The last hurdle to Germany’s participation in the "MEADS" transatlantic missile project has been overcome after the Green party, the junior partner in government, said it will vote in favor of the air defense system.
MEADS is meant to protect troops from aerial assualt
After weeks of opposition, Germany’s Green Party has decided to support the Medium Extended Air Defense System, or MEADS.
Funded by the US, Italy and Germany, MEADS aims to protect troops or sensitive locations from aerial assault by missile or plane. The system is intended to replace Patriot missiles in the United States and Germany, and Nike Hercules missiles in Italy.
But for Green Party chief Reinhard Bütikofer, there are still some reservations with regard to the project.
"It wasn't easy at all for us," Bütikofer said in Berlin on Monday, adding that his party, with its deeply pacifist roots, had decided to reluctantly throw their weight behind it after considering the project in its entirety. At the same time he said his party continued to have misgivings about the concrete military need for the project as well as the costs involved.
The US, Germany and Italy are funding MEADS in shares of 58 percent, 25 percent and 17 percent respectively. For Germany alone, this amounts to 886 million euros ($1,154 million) over a period of eight years. More costs could follow.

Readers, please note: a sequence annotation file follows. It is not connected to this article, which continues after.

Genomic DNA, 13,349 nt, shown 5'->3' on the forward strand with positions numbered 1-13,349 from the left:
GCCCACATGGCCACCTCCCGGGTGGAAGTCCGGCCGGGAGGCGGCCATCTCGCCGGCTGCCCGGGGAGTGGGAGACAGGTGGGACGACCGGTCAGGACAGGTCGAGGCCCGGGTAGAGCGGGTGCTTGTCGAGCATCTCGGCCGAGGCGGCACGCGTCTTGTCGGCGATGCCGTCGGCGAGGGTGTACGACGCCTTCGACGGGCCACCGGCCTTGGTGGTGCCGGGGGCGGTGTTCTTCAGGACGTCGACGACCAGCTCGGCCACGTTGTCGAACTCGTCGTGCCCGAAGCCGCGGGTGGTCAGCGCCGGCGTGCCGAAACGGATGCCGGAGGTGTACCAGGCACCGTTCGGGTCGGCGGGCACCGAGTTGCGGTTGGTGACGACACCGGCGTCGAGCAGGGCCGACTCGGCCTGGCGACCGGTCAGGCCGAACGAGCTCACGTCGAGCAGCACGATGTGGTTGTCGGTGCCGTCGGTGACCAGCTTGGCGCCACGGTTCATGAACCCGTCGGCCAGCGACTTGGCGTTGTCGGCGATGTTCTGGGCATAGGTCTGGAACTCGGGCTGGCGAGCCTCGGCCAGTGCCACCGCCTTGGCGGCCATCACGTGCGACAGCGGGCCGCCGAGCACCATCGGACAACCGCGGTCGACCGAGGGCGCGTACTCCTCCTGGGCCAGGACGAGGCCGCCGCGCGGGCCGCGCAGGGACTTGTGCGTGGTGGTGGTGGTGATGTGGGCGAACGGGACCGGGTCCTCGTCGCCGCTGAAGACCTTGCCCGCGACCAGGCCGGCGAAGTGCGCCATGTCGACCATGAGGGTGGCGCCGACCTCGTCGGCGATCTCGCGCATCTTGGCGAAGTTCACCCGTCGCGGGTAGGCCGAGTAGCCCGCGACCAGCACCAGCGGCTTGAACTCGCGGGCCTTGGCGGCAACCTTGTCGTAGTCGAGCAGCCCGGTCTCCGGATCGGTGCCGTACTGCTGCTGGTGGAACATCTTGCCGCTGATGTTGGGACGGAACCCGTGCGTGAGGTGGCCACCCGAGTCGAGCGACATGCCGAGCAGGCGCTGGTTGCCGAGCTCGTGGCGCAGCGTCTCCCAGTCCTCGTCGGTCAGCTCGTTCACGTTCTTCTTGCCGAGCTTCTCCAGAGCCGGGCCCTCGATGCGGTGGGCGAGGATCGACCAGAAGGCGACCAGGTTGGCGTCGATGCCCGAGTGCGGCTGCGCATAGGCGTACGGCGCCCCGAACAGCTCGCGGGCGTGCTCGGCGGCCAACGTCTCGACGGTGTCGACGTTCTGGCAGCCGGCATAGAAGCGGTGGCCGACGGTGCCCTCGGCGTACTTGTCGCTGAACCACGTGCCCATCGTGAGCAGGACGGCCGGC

Germany’s Greens are worried that the costs involved in the missile defense project could balloon out of control. But despite their concerns, Green party leaders have decided that they do not want to risk a dispute within the coalition government. That's why they've recommended that the Green parliamentary group vote in favor of Germany's involvement in the project.
Chancellor Schröder's ruling Social Democrats (SPD) are happy with this development. SPD party chair Franz Münterfering is now reassured ahead of parliament's budgetary committee meeting later this week.
Münterfering said he expects Wednesday's vote to be in favor of the MEADS project.
"It is also a question of Germany's reliability," he said. "We never had any doubt that this should be possible, and we are pleased that we can now come to this decision."
Reliability at stake
The need for Germany to be seen as reliable by its ally, the United States, was one of the Social Democrats’ primary arguments for supporting the MEADS project – which is the largest transatlantic missile defense system. The Greens seem to have accepted this argument, but by way of compromise they are insisting that other defense costs be reduced.
On Tuesday, the Greens are expected to signal their support for the MEADS project within the Bundestag lower house of parliament. When the budgetary committee gives its approval as expected on Wednesday, the German government can finally confirm its long-awaited participation in the transatlantic defense system.